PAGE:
Hello, everyone! I’ve been going through and editing some pictures in preparation for a post about my Grad Nite trip to Disneyland back in June, and I figured now was as good a time as any to do a quick tutorial!
Unfortunately, as much as I wish the opposite were true, almost every photograph needs some sort of touch-up: whether it’s cropping, colour balancing, or more. I personally resize every picture I take just because my Nikon D3200’s default size setting is too large, so I’ve gotten pretty accustomed to the nitty gritty of Photoshop. I hope these tips are able to help you!
[Disclaimer: I am in no way a professional photographer or editor, so bear with me! I just wanted to show a bit of my process when it comes to the photos I put on this blog.]
1. Put on some nice background music.
If you’re not easily distracted, a TV show or podcast also works! I like to put on some sick beats from Steven Universe, which are relaxing, but don’t take me off focus. This is a good stage to take any steps that might help you keep on task later, like cleaning up your space or taking a quick shower.
2. Sort through your photos, if you haven’t already.
Some pictures are beyond saving. Figuring out which ones are duds [out of focus, random tourist body parts, WINDOW GLARE, etc.] and getting them out of the way first will cut down your editing time significantly. Of course, don’t discount every dud right off the bat – some of my favourite shots were actually photographic failures to start!
For example, the following is an objectively terrible shot, because my hand was faster than my shutter speed:
However, I’m kinda into the colour contrast and the bokeh effect! Even though you can’t see exactly what’s going on, you’re getting an imprint of the scene, and personally, I dig that.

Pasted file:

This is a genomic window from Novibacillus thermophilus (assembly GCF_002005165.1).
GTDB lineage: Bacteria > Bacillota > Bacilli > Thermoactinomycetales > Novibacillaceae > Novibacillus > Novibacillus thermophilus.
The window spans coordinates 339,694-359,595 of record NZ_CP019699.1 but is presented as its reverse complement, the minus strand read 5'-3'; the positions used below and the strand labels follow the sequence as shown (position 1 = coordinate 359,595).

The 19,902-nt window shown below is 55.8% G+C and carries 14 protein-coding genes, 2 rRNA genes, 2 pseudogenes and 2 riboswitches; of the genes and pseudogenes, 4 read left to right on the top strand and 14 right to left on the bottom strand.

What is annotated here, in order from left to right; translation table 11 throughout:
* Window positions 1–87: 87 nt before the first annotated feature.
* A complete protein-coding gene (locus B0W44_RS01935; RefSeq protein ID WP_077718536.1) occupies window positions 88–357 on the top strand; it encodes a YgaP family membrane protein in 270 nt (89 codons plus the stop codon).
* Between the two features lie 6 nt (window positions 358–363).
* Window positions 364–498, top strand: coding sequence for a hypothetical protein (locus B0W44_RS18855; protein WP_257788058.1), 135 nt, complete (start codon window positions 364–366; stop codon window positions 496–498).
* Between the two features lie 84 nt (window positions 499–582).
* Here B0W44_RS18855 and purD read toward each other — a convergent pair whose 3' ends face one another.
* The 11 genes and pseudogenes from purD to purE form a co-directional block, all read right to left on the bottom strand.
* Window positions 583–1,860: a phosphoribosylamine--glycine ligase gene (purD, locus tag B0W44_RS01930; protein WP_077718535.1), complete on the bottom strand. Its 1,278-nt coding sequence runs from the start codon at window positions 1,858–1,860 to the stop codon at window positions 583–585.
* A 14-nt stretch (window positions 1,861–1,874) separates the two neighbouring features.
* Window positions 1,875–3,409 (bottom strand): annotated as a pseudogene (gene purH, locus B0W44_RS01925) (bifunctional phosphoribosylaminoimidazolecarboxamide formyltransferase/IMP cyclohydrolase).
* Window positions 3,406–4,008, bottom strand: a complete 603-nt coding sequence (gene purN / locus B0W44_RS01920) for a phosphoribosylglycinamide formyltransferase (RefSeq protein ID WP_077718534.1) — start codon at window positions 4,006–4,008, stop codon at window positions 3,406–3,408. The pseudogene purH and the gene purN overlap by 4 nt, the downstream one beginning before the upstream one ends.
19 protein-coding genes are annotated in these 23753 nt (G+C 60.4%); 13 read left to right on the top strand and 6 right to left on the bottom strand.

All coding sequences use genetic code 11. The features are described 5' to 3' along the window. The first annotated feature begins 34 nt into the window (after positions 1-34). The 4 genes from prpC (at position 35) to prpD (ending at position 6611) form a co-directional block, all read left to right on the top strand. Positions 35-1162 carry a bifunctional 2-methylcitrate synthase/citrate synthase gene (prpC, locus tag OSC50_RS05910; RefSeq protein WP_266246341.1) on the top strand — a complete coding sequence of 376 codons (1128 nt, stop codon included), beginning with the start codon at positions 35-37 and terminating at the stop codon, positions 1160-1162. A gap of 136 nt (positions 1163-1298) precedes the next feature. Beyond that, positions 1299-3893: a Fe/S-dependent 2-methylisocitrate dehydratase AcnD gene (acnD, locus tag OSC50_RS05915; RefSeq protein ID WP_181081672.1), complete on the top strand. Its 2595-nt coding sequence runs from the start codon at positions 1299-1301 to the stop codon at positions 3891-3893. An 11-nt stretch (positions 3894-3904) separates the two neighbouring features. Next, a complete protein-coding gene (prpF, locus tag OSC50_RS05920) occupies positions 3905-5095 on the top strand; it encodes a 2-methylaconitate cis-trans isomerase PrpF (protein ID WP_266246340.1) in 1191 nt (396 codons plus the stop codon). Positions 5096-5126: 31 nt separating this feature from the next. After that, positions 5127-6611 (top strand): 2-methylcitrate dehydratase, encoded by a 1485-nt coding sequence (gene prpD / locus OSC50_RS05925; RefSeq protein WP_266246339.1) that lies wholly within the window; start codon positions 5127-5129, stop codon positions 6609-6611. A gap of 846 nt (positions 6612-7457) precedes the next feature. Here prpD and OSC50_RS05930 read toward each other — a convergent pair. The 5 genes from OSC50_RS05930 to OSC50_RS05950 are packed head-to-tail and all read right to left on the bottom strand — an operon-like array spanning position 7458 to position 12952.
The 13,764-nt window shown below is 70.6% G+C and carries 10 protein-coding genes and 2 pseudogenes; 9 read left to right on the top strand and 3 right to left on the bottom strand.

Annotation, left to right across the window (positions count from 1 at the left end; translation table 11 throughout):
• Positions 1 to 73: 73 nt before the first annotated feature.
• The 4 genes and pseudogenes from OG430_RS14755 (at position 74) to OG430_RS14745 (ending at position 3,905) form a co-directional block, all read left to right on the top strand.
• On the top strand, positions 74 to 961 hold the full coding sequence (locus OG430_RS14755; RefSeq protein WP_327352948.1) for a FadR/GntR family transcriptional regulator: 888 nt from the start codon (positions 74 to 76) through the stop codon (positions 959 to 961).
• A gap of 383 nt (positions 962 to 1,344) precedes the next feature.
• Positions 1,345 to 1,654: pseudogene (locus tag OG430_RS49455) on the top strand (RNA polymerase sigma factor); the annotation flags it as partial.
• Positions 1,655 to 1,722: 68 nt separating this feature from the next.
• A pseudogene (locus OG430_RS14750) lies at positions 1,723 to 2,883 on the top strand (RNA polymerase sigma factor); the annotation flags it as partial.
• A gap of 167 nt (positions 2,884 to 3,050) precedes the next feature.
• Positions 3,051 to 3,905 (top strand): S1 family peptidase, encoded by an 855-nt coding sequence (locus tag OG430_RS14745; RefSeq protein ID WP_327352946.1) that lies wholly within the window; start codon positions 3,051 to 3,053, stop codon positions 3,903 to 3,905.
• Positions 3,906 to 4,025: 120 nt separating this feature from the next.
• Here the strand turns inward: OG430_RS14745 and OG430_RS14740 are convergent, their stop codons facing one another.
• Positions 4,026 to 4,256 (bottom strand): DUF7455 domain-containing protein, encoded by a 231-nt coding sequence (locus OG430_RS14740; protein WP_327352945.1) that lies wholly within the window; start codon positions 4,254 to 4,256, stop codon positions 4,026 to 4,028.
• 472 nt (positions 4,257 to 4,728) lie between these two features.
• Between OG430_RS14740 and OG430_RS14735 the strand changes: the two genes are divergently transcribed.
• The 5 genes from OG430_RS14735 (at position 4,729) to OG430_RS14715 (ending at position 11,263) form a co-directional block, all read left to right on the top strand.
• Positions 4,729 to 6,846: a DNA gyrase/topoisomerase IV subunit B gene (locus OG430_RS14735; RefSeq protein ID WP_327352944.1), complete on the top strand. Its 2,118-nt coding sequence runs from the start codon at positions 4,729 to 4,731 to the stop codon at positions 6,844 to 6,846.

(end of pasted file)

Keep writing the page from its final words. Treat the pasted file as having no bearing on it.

3. Figure out which editing program you’re going to use.
Pretty crucial. I’m using Photoshop CS6, but it’s an expensive program, and you probably shouldn’t pirate it. However, free trials are perfectly legal and available on Adobe’s official website, and about a thousand other, slightly lower grade alternatives. For example, before I got PS, I used pixlr, and after a while, I taught myself how to do some rudimentary adjustments with the drawing program FireAlpaca as well. Both are free, and if you do some digging and experimenting, you’re sure to find a program that suits your needs!
4. Back. Everything. Up.
All your core photos, once sorted, should be backed up on an external hard drive or online source like flickr. [Just make everything you upload private if you’re not comfortable with other people seeing your raw photos!] Actually, if possible, you should complete this step right around the time you initially upload your photos onto your drive. Losing pictures is the worst, especially when it’s preventable!
NOW FOR THE EDITING!
I’ll be editing the following three
1. The generic one. This is a picture of food, shot around golden hour, resulting in pretty nice lighting. Nothing much is going on, and it doesn’t have to be touched up significantly. [Nikon D3200]
2. The portrait. This is a [sarcastic] picture of my friend, shot back in China on a point-and-shoot. As you can see, there is no bokeh effect and very flat lighting and little colour contrast. Visually, it’s an all-around weak shot. This one will need more work. [Canon G7]